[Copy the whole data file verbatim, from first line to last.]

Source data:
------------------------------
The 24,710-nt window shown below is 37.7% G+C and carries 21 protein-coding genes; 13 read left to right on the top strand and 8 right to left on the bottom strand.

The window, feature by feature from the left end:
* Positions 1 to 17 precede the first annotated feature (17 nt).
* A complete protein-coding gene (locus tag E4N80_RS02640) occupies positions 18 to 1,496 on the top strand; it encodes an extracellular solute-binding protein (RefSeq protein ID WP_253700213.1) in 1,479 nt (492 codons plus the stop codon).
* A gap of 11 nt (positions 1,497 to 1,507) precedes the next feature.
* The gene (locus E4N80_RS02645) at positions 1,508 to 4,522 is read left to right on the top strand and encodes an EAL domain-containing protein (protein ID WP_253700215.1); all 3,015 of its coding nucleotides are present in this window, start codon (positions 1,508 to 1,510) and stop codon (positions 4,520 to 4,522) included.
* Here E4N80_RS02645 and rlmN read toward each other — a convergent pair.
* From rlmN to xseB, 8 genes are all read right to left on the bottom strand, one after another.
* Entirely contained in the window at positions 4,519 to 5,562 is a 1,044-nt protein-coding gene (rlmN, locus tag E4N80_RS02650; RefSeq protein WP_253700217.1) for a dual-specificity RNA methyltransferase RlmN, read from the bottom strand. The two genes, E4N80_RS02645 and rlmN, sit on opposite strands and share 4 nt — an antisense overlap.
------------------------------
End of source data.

The 24,710-nt window shown below is 37.7% G+C and carries 21 protein-coding genes; 13 read left to right on the top strand and 8 right to left on the bottom strand.

The window, feature by feature from the left end:
* Positions 1 to 17 precede the first annotated feature (17 nt).
* A complete protein-coding gene (locus tag E4N80_RS02640) occupies positions 18 to 1,496 on the top strand; it encodes an extracellular solute-binding protein (RefSeq protein ID WP_253700213.1) in 1,479 nt (492 codons plus the stop codon).
* A gap of 11 nt (positions 1,497 to 1,507) precedes the next feature.
* The gene (locus E4N80_RS02645) at positions 1,508 to 4,522 is read left to right on the top strand and encodes an EAL domain-containing protein (protein ID WP_253700215.1); all 3,015 of its coding nucleotides are present in this window, start codon (positions 1,508 to 1,510) and stop codon (positions 4,520 to 4,522) included.
* Here E4N80_RS02645 and rlmN read toward each other — a convergent pair.
* From rlmN to xseB, 8 genes are all read right to left on the bottom strand, one after another.
* Entirely contained in the window at positions 4,519 to 5,562 is a 1,044-nt protein-coding gene (rlmN, locus tag E4N80_RS02650; RefSeq protein WP_253700217.1) for a dual-specificity RNA methyltransferase RlmN, read from the bottom strand. The two genes, E4N80_RS02645 and rlmN, sit on opposite strands and share 4 nt — an antisense overlap.